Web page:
It's great how these parks are getting more and more popularity with the day shoeing that people are taking action to go outside and enjoy the thing the world has to offer. The only bad part about this sudden boost in popularity and people is the amount of disrespect people are having on these monuments of nature. The only thing that needs to change is the rules being put down on people needing to be more strict.

  • kaitlyn-war
    2/01/2017 - 09:37 a.m.

    I think it's good that all these people go to all these national parks and it's a good thing that they are trying to get more people to come.

  • john16-war
    2/01/2017 - 09:38 a.m.

    The national parks are a cool thing to go and see. But it could make you wait for hours the get parking and then go hike. But they are very beautiful and very fun thing to do.

  • hayley-war
    2/01/2017 - 09:43 a.m.

    I think going to a National Park would be really fun. Especially because I've never been to a large on before.

  • rachel-war
    2/01/2017 - 09:44 a.m.

    I think it is great for today's young people are becoming more interested in the National Parks. The National Parks would be an interesting place to go as a educational experience.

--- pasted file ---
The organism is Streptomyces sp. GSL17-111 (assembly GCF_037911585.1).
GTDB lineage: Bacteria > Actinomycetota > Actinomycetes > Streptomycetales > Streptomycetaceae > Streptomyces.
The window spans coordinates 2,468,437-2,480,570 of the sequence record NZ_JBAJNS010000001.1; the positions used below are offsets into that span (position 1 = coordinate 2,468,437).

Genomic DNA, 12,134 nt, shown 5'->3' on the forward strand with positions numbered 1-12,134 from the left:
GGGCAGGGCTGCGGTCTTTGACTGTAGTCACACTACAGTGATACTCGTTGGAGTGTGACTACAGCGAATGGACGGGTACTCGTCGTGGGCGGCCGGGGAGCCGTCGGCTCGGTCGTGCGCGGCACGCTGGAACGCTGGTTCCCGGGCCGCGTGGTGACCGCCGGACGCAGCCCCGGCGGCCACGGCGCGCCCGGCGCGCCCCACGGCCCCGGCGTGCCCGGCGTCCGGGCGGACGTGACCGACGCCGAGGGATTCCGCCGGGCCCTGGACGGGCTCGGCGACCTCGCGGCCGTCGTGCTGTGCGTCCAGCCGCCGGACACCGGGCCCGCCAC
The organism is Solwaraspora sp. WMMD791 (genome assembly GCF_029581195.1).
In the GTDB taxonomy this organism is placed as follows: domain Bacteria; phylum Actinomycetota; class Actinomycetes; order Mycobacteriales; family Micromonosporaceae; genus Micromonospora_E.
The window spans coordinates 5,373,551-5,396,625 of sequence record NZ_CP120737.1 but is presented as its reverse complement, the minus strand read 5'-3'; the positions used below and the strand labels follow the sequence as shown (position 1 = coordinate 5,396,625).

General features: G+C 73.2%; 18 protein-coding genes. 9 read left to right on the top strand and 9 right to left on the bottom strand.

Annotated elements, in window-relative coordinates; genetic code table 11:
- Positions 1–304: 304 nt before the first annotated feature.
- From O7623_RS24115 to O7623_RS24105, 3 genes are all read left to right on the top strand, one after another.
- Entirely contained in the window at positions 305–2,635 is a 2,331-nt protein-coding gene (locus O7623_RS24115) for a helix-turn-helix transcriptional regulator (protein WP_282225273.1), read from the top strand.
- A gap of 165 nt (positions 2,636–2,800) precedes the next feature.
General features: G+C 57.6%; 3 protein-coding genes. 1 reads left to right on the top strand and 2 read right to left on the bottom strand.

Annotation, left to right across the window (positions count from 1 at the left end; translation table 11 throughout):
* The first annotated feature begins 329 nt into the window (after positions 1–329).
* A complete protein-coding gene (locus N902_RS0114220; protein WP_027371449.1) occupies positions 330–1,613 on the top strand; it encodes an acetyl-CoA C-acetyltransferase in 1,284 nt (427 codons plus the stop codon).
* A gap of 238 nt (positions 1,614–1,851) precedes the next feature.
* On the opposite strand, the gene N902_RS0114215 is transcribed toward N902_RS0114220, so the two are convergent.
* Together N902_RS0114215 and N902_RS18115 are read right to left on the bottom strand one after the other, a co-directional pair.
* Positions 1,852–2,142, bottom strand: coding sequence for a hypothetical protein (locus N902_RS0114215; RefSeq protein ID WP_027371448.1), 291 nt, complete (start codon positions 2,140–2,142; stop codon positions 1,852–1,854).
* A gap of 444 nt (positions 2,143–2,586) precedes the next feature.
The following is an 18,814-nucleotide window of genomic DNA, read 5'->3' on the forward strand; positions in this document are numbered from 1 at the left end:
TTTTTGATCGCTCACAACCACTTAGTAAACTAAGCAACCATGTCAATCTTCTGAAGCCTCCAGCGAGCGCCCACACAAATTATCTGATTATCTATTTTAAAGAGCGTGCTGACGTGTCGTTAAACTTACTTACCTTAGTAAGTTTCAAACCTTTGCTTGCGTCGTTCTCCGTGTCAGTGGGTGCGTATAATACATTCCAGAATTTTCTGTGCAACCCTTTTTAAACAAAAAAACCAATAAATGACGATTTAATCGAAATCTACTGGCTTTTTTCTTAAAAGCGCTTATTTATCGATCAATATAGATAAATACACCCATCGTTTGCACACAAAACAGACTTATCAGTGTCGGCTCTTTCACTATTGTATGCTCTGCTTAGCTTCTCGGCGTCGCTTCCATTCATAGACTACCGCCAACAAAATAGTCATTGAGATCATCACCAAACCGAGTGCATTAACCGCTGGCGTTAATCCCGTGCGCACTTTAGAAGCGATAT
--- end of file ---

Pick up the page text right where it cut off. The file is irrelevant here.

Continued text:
• alexism3-war
    2/01/2017 - 09:45 a.m.

    Yes everybody should get the chance to visit national and state parks because it is a amazing experience. More people would go to state parks if they didn't have to wait so long in their cars to even get into the entrance of the park. But the thing is that park managers want more people to come to their park but they also don't want them to come. They want more people because it is such a amazing place to go and a good experience to have and because there is really amazing sites to see. They don't want more people to come because the more people that come then the result is more pollution and garbage in the park. There is more garbage in the park because people get so frustrated that they either take their frustration out on the park or they take it out on the people around them.

  • trey-war
    2/01/2017 - 09:46 a.m.

    There are some pretty cool things about more people enjoying and going to national parks. However some people abuse the parks and that isn't ok. The parks are beautiful wonders of nature that shouldn't be treated like garbage.